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  30. #29  
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    Quote Originally Posted by Ken Fabos View Post
    To become a successful space colony is going to require efficient organisation; when it's become a largish economy with lots of fail-safes, safeguards and reserves there can be freedom to choose and refuse but until then withholding your expertise when it's needed would be an anti-social act.
    The question is what counts as "withholding"? If you're the only medic and you aren't on your feet 18 hours every day tending to the hordes of wounded that come pouring in, nonstop for months and years on end - willing to sacrifice every vestige of what might be considered a "quality of life", and live worse than most criminals do in prison, then you're bad and someone should punish you?

    Clearly they can't throw you in jail, or you'd stop working. So what? Chain your leg to the wall? Hold your wife and/or children hostage?



    although some may be in a position where withholding their expertise could have such immediate consequences that they can hold the rest to ransom and demand privileges but I suggest that would be a symptom of a breakdown of civil order that would result in a slow death rather than quick one for the colony as a whole.
    I see the concern about holding everyone for ransom, like if the task were trivially easy but required special knowledge and only one person could do it.

    I'm thinking there's a balance here. If the colony can't offer a decent quality of life to people who learn special skills, then none of the children in their schools are going to want to learn those skills. Most of them will go after the skill set that gets the best treatment. Using cruelty to force them to accept bad conditions will only worsen the long term situation by making even fewer children want to learn those skills.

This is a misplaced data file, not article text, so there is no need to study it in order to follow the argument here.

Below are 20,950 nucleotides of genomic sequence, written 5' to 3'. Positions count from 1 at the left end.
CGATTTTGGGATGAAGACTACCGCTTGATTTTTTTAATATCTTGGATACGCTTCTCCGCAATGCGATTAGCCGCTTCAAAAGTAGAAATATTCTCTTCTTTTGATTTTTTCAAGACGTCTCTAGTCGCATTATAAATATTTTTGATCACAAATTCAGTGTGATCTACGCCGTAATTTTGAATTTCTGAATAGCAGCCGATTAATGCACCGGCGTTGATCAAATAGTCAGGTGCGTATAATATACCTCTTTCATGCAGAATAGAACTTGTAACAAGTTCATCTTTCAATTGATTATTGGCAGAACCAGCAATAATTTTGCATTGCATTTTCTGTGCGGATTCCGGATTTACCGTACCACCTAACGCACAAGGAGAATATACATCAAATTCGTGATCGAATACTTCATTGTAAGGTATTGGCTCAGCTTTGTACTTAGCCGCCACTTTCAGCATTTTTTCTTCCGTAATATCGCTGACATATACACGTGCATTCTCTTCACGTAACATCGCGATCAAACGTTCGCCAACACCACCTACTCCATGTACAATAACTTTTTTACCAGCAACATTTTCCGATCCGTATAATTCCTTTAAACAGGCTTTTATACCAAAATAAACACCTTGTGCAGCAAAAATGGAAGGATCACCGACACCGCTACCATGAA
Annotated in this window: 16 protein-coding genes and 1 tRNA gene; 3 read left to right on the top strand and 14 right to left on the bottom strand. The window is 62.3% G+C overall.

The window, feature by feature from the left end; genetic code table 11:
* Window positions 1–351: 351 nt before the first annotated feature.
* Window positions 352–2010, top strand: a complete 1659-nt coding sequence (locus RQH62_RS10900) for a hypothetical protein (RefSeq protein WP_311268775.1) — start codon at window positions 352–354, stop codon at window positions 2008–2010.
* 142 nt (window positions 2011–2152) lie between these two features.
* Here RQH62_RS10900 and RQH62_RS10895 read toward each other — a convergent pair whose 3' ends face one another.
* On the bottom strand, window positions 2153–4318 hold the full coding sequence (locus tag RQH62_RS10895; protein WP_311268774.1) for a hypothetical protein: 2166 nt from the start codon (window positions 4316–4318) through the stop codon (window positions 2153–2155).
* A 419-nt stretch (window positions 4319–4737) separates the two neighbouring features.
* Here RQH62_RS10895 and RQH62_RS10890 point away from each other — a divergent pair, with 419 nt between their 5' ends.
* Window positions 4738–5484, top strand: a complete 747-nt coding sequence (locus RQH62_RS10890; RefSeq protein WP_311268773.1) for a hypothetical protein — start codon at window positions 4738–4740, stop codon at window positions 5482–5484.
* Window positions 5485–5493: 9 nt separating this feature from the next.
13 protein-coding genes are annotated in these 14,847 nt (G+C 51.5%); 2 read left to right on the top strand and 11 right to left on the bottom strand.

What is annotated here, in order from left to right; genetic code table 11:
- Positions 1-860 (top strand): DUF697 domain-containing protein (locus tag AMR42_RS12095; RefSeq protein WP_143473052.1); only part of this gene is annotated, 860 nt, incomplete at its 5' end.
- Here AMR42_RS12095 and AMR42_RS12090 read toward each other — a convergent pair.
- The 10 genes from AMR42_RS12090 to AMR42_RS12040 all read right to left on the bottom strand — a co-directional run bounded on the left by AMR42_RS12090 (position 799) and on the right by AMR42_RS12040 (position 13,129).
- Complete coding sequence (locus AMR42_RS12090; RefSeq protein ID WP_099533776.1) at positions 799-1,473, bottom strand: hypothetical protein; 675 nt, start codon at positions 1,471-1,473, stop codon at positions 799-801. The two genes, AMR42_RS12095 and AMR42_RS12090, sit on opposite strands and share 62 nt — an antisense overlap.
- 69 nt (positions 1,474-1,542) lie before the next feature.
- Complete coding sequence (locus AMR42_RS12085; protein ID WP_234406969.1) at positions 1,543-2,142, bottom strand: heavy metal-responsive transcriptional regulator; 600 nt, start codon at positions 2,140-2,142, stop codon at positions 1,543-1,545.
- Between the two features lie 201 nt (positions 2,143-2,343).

On the other hand, if the people with those skills are being treated fairly, and on a level commensurate with the effort they had to put forth to gain those skills, so they wouldn't regret learning them, and then they start trying to demand more because they know their role is essential, then I might see a bit of compulsion as possibly necessary or appropriate.

    And... the most appropriate form of compulsion would be to withhold access to those skills and resources they depend on everyone else for. If he's the medic, then make it clear you won't be continuing to maintain the life support in his bedchamber if he doesn't tend to the wounded. If he's the air leak fixer, then make it clear that the next time he's injured, nobody's going to tend to him.
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    Kojax, I think the example you start with is a case of poor organisation and mismanagement; a mismatch of skills to requirements. If it's a case of a disaster/emergency where lots of skilled personnel are lost it still gets back to organising the personnel and resources that are left, first to get through the initial crisis and then to re-organise to spread the greater load. Clear inequity of workload in that circumstance is going to have consequences. An excess load can land on few shoulders but allowing that to persist unnecessarily would be a foreseeable and, with good organisation, avoidable problem. If its a colony cut off from outside help, with limited resources and personnel, that capacity to organise effectively becomes even more crucial. The medic gets overworked but the lives being saved would almost certainly be essential to the colony's survival and ultimately essential to the medic's survival as well.